E: Speaking of developing elements, one aspect only teased at is the game’s story. Can you give us any hints at what players can expect in the full campaign?
WC: I’ll tell you what we have confirmed. After the player gets out of the facility in the demo, he gets recruited by the people who rescued him, and they’ll take him on missions all over the world. There will be lots of enemies, some supernatural.
E: Intriguing! Why release a demo so early into development?
WC: We want to be honest and transparent, plus the feedback is super important to us. We didn’t want to go the route of flashy trailers and overpromise. Trepang2 is all about the gameplay anyways so trailers don’t do it justice, and we’re confident that it’s fun even at this stage.
That’s for sure. How has the demo’s reception shaped Trepang2 going forward?
WC: It’s super encouraging to hear all the kind words and praise. As a team it’s satisfying to hear people like it so far — it keeps us motivated to make the next milestone even better. It’s also good to know what kind of gamers are into this niche and how we can make a better game for them. We’re always listening on social media to what gamers have to say about Trepang2. We watch a lot of streams and “let’s plays,” taking notes on what players liked and didn’t like, figuring out how we can make it a smoother, more intuitive experience.
With players hungry for more, is there any chance they’ll get another taste of what’s to come later down the line?
WC: We’ll see if we can get another demo out later this year — but if not, it may be a bit later. We’re always posting media updates to our social media (Twitter and YouTube), and if you catch us on our Discord channel we’re always happy to talk about the game.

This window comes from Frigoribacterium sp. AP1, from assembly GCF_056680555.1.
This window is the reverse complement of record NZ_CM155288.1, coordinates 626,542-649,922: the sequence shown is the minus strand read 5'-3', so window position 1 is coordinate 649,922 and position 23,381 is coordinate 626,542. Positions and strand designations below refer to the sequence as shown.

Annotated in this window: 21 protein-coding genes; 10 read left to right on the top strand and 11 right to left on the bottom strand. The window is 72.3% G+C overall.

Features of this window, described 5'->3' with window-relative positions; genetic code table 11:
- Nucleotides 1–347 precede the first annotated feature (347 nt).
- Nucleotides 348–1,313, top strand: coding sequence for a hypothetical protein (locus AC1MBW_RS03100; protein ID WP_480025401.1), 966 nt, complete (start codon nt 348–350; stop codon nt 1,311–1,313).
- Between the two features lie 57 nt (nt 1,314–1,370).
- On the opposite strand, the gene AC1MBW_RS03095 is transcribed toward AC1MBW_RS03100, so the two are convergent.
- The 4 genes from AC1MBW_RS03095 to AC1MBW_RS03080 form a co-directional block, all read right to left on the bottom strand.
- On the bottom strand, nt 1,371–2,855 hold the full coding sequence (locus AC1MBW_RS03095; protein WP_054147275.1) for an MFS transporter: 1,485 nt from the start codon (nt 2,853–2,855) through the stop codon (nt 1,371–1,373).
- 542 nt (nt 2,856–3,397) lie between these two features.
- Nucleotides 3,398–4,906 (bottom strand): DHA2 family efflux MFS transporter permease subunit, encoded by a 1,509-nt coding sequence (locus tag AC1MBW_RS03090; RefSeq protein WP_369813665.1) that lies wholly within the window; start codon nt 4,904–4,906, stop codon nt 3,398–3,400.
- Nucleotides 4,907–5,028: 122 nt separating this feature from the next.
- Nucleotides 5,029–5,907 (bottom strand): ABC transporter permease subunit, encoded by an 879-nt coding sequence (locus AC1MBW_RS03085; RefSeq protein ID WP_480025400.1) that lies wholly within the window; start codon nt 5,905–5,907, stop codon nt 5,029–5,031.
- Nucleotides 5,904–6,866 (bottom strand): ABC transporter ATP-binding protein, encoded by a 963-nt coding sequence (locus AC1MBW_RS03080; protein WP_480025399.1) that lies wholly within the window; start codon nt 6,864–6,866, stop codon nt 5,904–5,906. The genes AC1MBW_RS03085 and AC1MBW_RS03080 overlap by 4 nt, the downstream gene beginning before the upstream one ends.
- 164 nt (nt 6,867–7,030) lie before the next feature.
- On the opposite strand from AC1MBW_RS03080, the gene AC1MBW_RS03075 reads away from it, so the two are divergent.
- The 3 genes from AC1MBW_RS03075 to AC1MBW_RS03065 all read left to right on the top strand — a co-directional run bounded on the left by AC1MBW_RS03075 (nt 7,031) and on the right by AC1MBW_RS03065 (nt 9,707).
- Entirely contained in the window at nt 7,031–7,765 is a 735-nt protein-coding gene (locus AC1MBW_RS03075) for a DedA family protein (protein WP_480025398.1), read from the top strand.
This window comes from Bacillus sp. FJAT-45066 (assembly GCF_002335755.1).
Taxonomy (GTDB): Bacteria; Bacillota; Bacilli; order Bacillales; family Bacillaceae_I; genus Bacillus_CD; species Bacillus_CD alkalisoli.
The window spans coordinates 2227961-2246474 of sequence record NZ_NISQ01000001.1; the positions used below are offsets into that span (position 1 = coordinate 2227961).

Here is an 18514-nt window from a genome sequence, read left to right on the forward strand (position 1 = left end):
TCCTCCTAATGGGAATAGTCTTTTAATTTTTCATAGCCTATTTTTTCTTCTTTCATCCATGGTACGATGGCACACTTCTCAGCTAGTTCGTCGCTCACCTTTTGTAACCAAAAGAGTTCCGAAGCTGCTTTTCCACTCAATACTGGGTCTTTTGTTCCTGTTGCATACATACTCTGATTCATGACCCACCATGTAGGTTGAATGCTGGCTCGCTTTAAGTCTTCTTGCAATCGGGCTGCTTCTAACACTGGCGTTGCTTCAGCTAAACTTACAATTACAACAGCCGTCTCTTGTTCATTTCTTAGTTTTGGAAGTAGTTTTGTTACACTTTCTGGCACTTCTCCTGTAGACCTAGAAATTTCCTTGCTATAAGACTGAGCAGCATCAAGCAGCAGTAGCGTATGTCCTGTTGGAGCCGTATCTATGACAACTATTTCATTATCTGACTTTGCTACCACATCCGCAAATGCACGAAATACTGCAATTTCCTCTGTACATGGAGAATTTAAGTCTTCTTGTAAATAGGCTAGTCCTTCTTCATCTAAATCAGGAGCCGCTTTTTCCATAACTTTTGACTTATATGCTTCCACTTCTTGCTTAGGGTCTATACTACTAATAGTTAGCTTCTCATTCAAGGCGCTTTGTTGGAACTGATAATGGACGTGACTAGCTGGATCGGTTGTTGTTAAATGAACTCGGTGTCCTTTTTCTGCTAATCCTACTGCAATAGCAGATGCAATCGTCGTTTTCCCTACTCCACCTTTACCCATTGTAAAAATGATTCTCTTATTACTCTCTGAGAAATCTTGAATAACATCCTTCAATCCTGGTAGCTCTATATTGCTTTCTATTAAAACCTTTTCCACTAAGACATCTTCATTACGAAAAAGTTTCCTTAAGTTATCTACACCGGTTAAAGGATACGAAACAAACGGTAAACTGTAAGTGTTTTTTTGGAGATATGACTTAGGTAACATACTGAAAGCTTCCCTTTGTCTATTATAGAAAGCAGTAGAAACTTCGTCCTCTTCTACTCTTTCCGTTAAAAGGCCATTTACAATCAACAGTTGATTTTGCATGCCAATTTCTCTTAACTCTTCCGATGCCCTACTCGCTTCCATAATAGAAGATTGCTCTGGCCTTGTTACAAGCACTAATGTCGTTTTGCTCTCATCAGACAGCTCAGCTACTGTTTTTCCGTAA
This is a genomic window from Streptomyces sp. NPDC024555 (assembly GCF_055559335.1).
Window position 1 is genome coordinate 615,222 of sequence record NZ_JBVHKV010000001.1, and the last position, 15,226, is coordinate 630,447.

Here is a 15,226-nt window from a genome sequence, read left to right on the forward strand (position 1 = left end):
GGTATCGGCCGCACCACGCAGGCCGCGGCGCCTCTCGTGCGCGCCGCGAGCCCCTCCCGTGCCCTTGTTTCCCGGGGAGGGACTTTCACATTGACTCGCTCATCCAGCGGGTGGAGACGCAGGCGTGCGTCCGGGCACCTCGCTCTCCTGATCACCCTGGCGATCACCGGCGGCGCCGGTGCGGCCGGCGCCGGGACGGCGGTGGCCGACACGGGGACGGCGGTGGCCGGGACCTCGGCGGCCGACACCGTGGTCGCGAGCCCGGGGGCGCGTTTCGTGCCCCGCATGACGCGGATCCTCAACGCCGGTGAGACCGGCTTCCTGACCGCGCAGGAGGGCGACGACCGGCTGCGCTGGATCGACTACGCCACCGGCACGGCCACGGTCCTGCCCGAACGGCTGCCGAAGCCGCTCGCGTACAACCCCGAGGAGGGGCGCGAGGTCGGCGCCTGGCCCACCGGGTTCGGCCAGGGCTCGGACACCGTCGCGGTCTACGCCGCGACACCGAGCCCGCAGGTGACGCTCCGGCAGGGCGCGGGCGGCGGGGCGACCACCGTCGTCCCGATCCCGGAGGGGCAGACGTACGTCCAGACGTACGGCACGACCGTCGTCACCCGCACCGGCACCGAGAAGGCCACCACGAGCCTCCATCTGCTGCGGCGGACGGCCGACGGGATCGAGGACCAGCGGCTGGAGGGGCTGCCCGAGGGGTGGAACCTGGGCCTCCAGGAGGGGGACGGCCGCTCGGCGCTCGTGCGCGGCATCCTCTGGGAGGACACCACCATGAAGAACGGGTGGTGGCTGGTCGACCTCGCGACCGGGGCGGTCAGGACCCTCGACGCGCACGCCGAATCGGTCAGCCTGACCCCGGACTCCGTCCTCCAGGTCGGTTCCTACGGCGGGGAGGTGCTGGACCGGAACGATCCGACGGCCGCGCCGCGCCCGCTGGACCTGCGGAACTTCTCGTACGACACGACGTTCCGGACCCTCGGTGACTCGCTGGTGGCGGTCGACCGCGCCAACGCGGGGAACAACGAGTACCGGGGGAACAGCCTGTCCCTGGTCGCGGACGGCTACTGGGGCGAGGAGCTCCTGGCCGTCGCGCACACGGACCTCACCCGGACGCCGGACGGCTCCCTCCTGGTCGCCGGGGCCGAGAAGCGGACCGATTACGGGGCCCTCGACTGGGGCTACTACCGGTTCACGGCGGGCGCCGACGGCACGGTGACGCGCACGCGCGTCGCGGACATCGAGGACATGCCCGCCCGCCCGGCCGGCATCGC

What do you feel is key to achieving a game of this caliber as an independent team?
WC: Having a small independent team has its pros and cons. We definitely don’t have the manpower or budget of a AAA title, but we are much more agile and focused. We experiment a lot, and if something doesn’t work or feel fun we can quickly change it and adapt it to be better. We focus on what’s important and noticeable by the player to avoid falling into the trap of spending too much time on minor details. We give ourselves short-term and long-term goals so we always have something concrete to work towards, (for example), a public demo. All four of us go on social media and Discord to chat with the community, which gives us a good understanding of our demographic and also keeps us motivated.
Why do you think there’s such a surge in interest for ’90s/’00s-style FPS titles of late?
WC: I’d say it’s more than nostalgia, to be sure. Games back then were more about fun, while modern games try to be “cinematic” experiences. We don’t really like the heavily scripted cutscene approach of modern games, and as an indie we have to focus on gameplay because we just don’t have the resources to make hours of cutscenes.
However, Trepang2 doesn’t really fall into either category; we try to combine the best ideas of modern and retro games. Trepang2 has intuitive controls, advanced AI, (and) shaders and lighting of a modern game while having the simple action-packed fun of a retro game.
What does “Trepang2” mean?
WC: Can’t say quite yet. *wink*
This interview has been edited for clarity.